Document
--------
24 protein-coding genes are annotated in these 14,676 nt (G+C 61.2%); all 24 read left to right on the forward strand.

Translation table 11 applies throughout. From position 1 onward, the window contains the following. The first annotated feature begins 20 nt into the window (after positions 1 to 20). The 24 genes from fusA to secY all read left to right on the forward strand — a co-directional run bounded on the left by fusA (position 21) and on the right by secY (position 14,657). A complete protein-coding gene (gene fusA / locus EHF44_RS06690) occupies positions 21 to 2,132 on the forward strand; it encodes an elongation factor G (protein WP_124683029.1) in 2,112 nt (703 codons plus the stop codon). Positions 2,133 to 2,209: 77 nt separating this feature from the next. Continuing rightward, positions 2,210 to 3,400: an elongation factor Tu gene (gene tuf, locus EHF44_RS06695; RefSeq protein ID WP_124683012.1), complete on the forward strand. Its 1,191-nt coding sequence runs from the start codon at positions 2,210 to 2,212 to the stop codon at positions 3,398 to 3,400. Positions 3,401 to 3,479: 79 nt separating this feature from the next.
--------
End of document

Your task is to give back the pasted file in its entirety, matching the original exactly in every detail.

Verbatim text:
24 protein-coding genes are annotated in these 14,676 nt (G+C 61.2%); all 24 read left to right on the forward strand.

Translation table 11 applies throughout. From position 1 onward, the window contains the following. The first annotated feature begins 20 nt into the window (after positions 1 to 20). The 24 genes from fusA to secY all read left to right on the forward strand — a co-directional run bounded on the left by fusA (position 21) and on the right by secY (position 14,657). A complete protein-coding gene (gene fusA / locus EHF44_RS06690) occupies positions 21 to 2,132 on the forward strand; it encodes an elongation factor G (protein WP_124683029.1) in 2,112 nt (703 codons plus the stop codon). Positions 2,133 to 2,209: 77 nt separating this feature from the next. Continuing rightward, positions 2,210 to 3,400: an elongation factor Tu gene (gene tuf, locus EHF44_RS06695; RefSeq protein ID WP_124683012.1), complete on the forward strand. Its 1,191-nt coding sequence runs from the start codon at positions 2,210 to 2,212 to the stop codon at positions 3,398 to 3,400. Positions 3,401 to 3,479: 79 nt separating this feature from the next.